Mini reviews of Television seasons old and new. No fuss. No spoilers. Occasional bunnies.

Saturday, May 25, 2013

ARRESTED DEVELOPMENT - Season Three [2005]

"You know, 
your average American male is in a perpetual state of adolescence, 
you know, arrested development."

After two years of struggling in the ratings, the critically acclaimed but sadly neglected Mitch Hurwitz sitcom Arrested Development was ready to close shop at the FOX network.  Normally the network would cancel a show with such low ratings after 10 episodes or so but they saw the brilliance and passion put into the series and allowed to tread water for a total of three years, so for once, we can't really blame the network for letting it go underwater.  

The third season continues it's attack of rapid fire jokes, blink and you'll miss them punchlines and twisted characters galore.  With knowledge of being cancelled the writers were able to sneak in as many in-jokes and nods to the loyal fans as they possibly could without ever worrying about having to attract new viewers.  However it didn't stop them from sarcastically pleading the viewer, even though they knew it well past too late, to "tell your friends about this show".  Graced with some wonderful guest stars (including Charlize Theron in probably the funniest thing I think I've seen her ever do) the regular cast are firing on all cylinders which would eventually allow them all to move onto bigger more successful projects but never quite as good as this series.  This season contains perhaps one of the funniest scenes I have ever seen on television, causing me to hyper-ventilate, that has to do with a mole and a jet pack.  One cast member I should mention is Micheal Cera who is constantly criticized for playing the same awkward kid role over and over but this is the first time he does it and where it works best as he's put into these awful situations.  

I can go on and on about how fantastic and witty this show was but it's best you just go out and check it out for yourself from the very beginning.  

13 episodes. 22 minutes each.

Buyer's Guide:
Available in DVD box sets and on iTunes, Netflix and Amazon.

 4 Wee Britains out of 5


"Britain and America:
It's always been us against the world.
If there's a country to be invaded
or a war to be waged, we do it together.
So what if the rest of the world hates us.
...they're all foreign anyway."

Every now and then a television comedy sketch show gets it right, like early incarnations of Saturday Night Live, SCTV, In Living Color, The Kids In The Hall and now British funny guys Matt Lucas & David Walliams' Little Britain.  It was a refreshingly funny and often crude look at British society, politics, commercialism, sports and everyday life, both rich & poor and young & old, all stitched together with Doctor Who's Tom Baker giving a satirical no-nonsense commentary like it were a documentary.   After three years of doing this, HBO asked Lucas & Walliams to bring it over to America and give it a good ol' Yankee spin, leaving fans wondering just what the hell they were going to do with it.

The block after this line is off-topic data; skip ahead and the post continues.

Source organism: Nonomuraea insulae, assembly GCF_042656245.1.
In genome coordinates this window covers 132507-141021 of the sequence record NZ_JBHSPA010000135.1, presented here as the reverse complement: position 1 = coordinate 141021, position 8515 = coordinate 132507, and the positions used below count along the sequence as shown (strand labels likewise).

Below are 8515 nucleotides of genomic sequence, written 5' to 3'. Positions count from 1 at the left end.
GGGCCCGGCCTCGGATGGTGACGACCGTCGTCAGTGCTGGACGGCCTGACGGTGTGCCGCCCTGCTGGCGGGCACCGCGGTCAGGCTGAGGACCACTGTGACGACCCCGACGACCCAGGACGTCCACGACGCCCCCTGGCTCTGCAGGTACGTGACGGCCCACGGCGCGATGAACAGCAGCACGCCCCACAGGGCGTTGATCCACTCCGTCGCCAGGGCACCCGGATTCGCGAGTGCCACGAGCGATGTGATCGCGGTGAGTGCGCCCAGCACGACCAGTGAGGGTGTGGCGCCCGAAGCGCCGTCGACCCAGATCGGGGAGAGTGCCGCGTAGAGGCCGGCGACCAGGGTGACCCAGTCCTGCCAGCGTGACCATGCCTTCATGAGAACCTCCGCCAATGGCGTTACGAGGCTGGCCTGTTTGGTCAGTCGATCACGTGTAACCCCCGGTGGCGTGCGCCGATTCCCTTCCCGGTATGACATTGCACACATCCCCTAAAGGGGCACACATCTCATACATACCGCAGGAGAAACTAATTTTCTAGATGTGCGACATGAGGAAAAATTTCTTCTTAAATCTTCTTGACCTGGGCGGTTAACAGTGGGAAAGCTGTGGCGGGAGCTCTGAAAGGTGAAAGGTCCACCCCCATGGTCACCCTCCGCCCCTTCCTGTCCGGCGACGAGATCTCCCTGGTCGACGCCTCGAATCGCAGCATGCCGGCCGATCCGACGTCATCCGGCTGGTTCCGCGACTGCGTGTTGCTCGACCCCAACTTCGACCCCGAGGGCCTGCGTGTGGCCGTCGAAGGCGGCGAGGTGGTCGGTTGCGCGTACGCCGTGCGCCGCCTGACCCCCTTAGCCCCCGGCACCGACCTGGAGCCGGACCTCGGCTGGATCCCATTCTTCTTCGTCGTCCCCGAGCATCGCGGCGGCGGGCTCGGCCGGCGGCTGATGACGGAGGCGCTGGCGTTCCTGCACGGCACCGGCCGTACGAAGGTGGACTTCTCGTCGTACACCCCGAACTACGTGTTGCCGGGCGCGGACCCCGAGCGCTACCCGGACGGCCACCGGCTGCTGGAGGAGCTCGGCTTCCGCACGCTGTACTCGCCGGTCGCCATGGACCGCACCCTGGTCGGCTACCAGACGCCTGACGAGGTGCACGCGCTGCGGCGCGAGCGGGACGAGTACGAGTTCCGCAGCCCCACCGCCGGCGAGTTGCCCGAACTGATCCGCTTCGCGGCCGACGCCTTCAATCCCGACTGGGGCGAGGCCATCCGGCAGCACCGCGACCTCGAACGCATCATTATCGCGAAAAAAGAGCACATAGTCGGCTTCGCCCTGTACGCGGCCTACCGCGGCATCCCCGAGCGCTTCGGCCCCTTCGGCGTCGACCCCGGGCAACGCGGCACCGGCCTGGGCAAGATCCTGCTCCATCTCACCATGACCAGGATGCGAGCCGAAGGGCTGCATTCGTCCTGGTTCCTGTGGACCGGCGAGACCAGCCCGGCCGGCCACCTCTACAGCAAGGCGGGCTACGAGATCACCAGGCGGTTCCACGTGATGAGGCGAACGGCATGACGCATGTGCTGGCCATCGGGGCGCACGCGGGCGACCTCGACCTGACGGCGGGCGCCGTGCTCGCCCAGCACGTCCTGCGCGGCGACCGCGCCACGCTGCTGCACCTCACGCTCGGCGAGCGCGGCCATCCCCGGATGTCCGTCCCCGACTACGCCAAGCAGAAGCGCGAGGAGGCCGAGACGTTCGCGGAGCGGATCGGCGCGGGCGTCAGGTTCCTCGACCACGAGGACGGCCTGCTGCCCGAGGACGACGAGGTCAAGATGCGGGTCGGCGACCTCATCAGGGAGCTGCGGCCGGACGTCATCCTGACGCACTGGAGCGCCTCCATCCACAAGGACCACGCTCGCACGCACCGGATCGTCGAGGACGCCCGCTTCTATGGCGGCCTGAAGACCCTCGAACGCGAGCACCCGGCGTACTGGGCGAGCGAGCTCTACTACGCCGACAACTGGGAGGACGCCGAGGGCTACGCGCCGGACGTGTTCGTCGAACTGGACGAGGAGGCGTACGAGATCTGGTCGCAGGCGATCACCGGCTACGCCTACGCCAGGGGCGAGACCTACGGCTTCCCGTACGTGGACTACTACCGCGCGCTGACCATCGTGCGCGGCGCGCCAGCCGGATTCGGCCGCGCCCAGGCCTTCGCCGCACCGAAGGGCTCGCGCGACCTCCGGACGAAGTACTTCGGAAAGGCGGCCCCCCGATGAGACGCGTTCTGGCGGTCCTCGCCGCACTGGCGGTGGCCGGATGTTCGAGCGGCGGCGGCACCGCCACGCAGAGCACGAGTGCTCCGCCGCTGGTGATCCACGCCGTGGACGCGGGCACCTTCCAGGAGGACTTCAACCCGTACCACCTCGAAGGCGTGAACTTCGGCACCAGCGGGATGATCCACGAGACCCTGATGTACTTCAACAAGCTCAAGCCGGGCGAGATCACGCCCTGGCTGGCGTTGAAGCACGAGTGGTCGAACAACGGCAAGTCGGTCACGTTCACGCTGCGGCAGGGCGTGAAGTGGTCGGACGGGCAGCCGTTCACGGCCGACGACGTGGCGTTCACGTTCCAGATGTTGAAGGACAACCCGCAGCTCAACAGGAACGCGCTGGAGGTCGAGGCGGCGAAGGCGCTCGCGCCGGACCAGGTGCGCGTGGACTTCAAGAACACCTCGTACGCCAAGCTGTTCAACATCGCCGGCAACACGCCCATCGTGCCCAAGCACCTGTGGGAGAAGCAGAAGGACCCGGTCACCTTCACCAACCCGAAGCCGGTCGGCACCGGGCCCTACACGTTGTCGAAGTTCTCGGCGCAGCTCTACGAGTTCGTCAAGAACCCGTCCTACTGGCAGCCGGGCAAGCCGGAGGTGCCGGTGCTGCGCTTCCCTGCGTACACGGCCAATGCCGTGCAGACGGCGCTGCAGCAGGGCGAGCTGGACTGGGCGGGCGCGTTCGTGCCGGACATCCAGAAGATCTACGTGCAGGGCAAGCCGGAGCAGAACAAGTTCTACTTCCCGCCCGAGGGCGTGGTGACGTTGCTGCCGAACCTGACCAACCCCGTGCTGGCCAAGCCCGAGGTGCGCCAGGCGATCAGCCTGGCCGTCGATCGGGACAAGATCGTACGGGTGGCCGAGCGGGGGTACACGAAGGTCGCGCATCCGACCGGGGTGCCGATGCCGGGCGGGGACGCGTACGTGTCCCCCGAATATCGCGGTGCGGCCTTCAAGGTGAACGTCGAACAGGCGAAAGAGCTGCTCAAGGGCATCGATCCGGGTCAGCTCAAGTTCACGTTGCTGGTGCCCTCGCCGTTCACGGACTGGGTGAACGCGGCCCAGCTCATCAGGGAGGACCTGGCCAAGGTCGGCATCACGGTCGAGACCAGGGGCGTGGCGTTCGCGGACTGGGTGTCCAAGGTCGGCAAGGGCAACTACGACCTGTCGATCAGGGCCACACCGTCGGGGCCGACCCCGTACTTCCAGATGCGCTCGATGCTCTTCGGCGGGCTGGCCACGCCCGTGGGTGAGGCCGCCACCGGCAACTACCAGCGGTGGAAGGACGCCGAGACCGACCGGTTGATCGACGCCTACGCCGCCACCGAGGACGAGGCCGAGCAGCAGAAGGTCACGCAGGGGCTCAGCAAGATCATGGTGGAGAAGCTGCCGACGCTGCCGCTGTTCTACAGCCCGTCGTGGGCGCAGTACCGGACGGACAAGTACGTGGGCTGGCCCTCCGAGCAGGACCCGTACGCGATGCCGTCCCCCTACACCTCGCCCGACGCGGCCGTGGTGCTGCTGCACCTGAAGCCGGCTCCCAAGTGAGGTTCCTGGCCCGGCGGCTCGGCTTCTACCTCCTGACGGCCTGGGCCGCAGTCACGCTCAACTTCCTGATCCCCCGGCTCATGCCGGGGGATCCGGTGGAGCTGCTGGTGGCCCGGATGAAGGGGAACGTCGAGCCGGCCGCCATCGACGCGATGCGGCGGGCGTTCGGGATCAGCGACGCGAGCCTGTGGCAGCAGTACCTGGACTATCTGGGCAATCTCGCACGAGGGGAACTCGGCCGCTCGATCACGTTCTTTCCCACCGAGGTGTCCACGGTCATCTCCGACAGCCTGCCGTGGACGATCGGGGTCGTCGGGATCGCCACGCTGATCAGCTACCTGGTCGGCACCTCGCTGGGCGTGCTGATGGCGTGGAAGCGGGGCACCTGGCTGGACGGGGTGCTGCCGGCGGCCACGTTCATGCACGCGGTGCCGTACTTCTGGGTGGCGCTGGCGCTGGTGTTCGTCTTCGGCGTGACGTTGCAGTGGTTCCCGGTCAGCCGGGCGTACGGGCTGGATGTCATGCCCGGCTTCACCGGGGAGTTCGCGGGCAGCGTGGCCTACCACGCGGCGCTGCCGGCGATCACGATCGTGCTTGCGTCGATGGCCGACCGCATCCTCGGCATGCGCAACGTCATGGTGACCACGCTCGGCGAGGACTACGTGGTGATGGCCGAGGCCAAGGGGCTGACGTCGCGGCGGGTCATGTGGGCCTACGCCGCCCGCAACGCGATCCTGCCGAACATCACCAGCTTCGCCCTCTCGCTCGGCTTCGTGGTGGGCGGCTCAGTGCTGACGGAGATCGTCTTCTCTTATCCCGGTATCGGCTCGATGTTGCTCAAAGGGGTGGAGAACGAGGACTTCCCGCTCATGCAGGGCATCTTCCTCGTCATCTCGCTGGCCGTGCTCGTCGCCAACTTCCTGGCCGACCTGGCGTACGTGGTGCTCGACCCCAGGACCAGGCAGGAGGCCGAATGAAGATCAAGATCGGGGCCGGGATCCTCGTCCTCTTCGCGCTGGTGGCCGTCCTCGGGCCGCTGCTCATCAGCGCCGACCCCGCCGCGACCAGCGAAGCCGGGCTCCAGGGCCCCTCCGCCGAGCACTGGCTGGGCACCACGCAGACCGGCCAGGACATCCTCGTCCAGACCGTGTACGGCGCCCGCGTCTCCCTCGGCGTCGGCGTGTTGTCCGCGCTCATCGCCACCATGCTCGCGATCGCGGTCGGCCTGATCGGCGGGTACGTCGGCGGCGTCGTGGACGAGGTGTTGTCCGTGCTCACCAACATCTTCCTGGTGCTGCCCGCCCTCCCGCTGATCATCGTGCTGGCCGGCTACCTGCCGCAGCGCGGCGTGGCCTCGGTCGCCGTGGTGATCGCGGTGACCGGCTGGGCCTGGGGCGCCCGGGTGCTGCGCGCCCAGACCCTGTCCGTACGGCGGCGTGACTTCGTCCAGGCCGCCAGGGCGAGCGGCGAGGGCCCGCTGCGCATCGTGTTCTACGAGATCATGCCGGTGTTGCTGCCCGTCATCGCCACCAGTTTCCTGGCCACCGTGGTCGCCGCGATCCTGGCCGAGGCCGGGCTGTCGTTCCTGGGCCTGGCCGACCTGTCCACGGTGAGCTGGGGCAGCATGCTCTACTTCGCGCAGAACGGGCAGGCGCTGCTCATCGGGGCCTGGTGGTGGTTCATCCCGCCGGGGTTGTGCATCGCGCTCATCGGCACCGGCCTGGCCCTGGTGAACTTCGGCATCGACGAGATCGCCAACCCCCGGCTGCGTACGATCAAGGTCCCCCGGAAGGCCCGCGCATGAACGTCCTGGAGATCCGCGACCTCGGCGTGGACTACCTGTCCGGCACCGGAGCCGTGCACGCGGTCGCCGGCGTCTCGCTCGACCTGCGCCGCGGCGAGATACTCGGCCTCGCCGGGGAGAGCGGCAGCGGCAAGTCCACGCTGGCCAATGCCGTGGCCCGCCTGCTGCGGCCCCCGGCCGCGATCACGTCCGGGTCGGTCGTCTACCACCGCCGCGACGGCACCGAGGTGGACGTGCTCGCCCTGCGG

What's great about this version is it's not simply just American satire copying the British series but it's a comparison of the two nations and how similar they are in self-superiority and unwillingness to listen to anybody else.  Several characters are brought over from the British series and placed into an American setting making for some hilarious situations they couldn't otherwise explore in their home country.   A host of new American characters are brought into the mix, taking jabs at obesity, homosexuals in denial, the need to cling to the American "dream", washed-up celebrities and children exposed to a filthy-mouthed culture. 

The series doesn't always work as it could have done with a larger variety of characters and themes to explore and take a swipe at.  They're always funny but with only 6 episodes in the series, you'd think they would try to broaden the cast of characters a bit more instead of repeating themselves as much as they do.  Apparently America didn't think it was as funny laughing at themselves as it was laughing at the Brits and the series was swiftly cancelled without so much as a shriek.  It's a shame because the possibilities were endless but since the first series already started to repeat itself, I don't know if they would ever explore any further.  

6 episodes.  Roughly 30 minutes each.

Buyer's Guide:
Available in DVD box sets and on iTunes, Netflix and Amazon.

3 gun erections out of 5

Monday, May 20, 2013


"It's called taking advantage.
It's what gets you ahead in life."

After the perfect execution of the debut season of the criminally underwatched sitcom Arrested Development, Mitch Hurwitz & co. had a lot to live up to.  Four episodes shorter than the previous season, the laughs are as strong as ever and the serialized storyline is even more confusing if you miss an episode or two. 

This time around, George Bluth Sr. is a wanted fugitive, secretly hiding in the Bluth family attic, known only to Michael who has every right to just turn him in but won't for various complicated reasons.  Several other plotlines are introduced into the mix that spiderweb into a manic mess of chaos that always seems to meet up at the end of the season.  The plotting of the season might not be as tightly wound as the first year but some of the jokes are the funniest things I've ever seen.  It rewards viewers with multiple viewings, as I'm still catching things I've never noticed before, including many in-jokes that are a direct "fuck you" to the way the Fox network was treating the program.  The plots seem to have a more outlandish style than before, by including a flesh-eating seal, a "wolf" on the loose in L.A. and even David Cross in a surreal version of Mrs. Doubtfire.